Today's excerpt is an interesting one for me as a medical student. On one hand, I have to go with the plot. On the other, I feel that by writing this, I am furthering a misconception about the concept of brain death. As such, this excerpt will be followed at the end of the post with some information pertaining to said topic.
"And on today's broadcast, we bring you the unusual story that seems to have caught everyone attention. A local man, previously declared brain dead, is now sitting up and talking to his family. This is the latest in the string of incidents that many are calling miracles at St. Christopher's hospital downtown," the anchor reported.
Sophia raised her eyebrow and focused on the story as the picture changed to a scene in front of the hospital.
"The doctors told us he was dead, that his body was only functioning because of the tube down his throat. They took out the tube, and he stopped breathing, for a full five minutes. Then, all of a sudden, he's gasping and sitting up in bed," a younger woman explained, clutching a tissue in her hand.
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There are two ways in which physicians can declare someone dead. The first is the traditional cardiac death, when the heart stops beating. After all, if the heart isn't beating, blood isn't flowing through the body, and thus your tissues die. Technically speaking, the heart needs to have stopped for a certain period of time before death can be called, as people's hearts stop quite often and this can be reversed, either naturally (someone passes out because their heart stops for 2-3 seconds, then restarts), or by us (CPR, or a pacemaker/defibrillator).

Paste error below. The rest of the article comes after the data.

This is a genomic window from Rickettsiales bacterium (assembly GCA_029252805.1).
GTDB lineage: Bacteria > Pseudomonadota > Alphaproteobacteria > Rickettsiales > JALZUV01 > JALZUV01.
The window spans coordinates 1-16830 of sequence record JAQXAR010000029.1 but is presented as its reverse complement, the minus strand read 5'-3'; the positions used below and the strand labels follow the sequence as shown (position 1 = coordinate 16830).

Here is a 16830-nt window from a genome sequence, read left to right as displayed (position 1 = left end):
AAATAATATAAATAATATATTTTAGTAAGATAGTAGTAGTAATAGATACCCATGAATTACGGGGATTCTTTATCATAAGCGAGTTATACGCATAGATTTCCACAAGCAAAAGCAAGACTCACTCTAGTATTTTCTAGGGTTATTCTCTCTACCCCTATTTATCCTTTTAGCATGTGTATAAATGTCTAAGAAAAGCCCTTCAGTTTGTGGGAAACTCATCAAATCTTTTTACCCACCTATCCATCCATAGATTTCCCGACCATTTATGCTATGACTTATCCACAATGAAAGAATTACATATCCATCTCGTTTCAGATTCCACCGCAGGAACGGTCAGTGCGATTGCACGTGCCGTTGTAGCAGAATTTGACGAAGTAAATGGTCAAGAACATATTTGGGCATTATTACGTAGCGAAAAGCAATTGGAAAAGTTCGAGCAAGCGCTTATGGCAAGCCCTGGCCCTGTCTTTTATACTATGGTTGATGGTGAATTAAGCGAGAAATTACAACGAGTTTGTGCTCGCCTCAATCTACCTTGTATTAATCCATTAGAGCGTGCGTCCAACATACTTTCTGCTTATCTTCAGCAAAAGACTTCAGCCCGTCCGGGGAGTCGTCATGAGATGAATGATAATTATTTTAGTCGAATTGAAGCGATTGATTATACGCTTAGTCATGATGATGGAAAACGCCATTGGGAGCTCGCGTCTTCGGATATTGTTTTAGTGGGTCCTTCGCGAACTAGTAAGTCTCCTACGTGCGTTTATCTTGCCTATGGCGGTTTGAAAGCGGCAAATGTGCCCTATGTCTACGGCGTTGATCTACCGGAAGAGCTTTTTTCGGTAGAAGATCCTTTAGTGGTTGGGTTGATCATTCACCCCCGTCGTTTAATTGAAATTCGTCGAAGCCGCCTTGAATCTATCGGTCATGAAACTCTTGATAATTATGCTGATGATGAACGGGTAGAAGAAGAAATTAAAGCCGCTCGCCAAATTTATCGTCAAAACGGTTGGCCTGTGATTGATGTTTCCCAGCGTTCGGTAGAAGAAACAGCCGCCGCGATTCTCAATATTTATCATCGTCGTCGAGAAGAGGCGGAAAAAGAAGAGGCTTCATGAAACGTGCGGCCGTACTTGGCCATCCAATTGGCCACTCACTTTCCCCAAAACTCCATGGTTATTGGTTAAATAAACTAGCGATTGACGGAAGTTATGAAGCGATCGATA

However, the second way in which physicians can declare someone dead is by declaring them brain dead. It's actually a fairly involved process to declare someone brain dead, and requires several tests to be performed by two separate physicians. It is not something that is taken lightly. Basically, the person does not have any signs of consciousness (withdrawing from pain, for instance, or eyes that follow a target), nor can they have some basic reflexes, including the drive to breathe. The final test for someone who is brain dead is removing them from the ventilator that is by definition keeping their body functioning, and, ultimately, their heart stops beating. These people can have bodies that are kept alive by the ventilator and medications, but are dead. They are most often put back on the ventilator after 5 or so minutes, and donate their organs. These organs are generally the most likely to survive being transplanted, and are considered better than organs given by those who die from cardiac death.
Bottom line, brain death = death. It is not possible to recover from it, and people do not make miraculous recoveries from it. It is not akin to a coma, where someone is unresponsive, but still dead.